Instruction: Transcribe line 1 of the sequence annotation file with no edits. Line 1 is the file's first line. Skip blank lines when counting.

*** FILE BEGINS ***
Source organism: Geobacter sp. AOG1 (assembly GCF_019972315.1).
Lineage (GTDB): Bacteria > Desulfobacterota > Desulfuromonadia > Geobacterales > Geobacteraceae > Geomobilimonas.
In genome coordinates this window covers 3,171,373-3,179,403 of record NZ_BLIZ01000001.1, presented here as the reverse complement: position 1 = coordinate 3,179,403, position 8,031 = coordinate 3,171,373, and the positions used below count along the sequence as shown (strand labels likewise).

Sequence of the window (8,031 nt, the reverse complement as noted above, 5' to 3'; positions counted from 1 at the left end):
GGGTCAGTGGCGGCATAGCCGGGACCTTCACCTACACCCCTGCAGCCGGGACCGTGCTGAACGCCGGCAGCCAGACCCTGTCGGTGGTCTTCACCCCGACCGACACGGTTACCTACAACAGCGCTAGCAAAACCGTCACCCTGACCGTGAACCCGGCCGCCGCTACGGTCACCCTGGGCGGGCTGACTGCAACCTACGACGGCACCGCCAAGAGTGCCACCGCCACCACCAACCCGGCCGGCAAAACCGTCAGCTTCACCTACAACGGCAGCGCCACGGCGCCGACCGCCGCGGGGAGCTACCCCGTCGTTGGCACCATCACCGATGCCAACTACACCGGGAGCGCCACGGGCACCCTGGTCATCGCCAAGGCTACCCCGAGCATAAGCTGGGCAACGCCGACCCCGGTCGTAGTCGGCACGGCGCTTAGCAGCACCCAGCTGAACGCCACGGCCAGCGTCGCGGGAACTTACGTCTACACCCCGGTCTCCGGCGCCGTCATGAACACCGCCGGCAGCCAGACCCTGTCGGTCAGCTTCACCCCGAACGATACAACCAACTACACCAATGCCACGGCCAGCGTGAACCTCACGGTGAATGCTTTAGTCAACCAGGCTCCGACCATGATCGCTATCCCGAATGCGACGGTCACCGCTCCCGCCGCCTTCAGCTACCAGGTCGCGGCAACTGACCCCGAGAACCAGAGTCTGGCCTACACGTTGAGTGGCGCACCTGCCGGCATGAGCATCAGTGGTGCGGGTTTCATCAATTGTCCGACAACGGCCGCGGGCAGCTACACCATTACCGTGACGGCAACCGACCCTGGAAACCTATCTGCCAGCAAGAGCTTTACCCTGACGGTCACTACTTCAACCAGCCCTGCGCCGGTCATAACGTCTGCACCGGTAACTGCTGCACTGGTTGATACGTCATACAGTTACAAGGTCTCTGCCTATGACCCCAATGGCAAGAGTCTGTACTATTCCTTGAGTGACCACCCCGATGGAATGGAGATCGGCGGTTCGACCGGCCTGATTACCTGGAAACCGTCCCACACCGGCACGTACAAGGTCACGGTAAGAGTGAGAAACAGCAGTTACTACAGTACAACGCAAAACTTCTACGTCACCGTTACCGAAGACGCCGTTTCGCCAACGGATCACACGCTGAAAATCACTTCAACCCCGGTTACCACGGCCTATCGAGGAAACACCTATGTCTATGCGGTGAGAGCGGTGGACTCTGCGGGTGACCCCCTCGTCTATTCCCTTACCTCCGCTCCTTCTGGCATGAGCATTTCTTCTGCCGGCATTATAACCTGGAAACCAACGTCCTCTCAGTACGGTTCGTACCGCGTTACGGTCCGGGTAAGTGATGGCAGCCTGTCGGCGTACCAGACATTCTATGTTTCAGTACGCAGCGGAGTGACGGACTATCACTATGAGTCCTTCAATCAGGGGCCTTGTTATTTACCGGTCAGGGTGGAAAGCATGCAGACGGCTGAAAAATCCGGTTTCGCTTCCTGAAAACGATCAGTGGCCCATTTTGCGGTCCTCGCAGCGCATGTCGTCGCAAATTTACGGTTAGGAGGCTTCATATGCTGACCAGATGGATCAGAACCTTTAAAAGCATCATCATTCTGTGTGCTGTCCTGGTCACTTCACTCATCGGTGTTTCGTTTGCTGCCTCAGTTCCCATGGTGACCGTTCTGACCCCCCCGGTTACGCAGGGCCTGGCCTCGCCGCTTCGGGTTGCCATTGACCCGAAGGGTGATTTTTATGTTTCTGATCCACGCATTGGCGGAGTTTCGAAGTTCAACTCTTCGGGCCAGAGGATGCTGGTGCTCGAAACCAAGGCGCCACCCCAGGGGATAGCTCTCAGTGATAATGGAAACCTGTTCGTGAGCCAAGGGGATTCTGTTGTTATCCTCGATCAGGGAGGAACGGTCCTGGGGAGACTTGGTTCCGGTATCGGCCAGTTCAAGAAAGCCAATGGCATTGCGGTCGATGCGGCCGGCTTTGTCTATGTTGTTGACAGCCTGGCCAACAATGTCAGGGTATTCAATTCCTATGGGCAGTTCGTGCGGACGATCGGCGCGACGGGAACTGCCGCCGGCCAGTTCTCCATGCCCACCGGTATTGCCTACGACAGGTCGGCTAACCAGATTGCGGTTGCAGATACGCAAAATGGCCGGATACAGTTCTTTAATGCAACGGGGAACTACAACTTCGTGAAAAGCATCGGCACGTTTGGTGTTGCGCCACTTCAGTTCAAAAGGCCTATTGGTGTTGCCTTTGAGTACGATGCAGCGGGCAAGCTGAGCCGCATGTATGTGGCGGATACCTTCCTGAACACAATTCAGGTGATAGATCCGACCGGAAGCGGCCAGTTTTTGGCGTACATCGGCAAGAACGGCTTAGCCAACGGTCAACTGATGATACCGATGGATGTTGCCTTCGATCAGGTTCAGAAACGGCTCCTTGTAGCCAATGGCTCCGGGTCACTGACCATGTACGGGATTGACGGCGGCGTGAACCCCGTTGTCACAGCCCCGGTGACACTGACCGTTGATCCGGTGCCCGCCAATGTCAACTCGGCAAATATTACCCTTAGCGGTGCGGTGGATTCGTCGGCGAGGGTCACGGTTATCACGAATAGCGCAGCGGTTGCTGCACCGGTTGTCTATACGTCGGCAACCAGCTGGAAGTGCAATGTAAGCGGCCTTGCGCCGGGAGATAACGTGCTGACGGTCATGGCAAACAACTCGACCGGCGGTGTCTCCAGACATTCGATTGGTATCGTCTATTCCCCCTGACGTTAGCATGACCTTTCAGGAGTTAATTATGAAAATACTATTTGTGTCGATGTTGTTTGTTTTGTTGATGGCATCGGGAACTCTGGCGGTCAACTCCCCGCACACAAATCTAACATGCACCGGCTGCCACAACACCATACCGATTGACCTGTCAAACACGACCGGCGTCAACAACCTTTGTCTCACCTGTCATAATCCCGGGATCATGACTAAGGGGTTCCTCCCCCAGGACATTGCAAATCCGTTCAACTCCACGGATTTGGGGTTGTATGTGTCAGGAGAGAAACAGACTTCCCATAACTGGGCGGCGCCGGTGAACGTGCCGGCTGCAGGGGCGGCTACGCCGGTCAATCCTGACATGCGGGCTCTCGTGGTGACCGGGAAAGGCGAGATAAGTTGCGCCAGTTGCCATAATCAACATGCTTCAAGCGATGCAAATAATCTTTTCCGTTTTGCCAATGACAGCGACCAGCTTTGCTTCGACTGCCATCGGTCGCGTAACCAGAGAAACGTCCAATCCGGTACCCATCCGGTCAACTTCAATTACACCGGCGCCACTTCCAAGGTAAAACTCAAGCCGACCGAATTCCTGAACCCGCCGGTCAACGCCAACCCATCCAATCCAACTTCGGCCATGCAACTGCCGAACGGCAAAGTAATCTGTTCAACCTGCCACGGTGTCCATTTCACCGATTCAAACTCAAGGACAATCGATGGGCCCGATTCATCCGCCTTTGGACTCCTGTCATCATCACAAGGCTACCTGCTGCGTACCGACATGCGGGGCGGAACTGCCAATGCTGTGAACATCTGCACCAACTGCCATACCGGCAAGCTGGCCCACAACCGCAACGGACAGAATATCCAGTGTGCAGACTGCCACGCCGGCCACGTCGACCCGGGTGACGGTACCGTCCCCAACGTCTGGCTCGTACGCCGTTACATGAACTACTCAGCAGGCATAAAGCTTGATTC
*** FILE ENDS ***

Source organism: Geobacter sp. AOG1 (assembly GCF_019972315.1).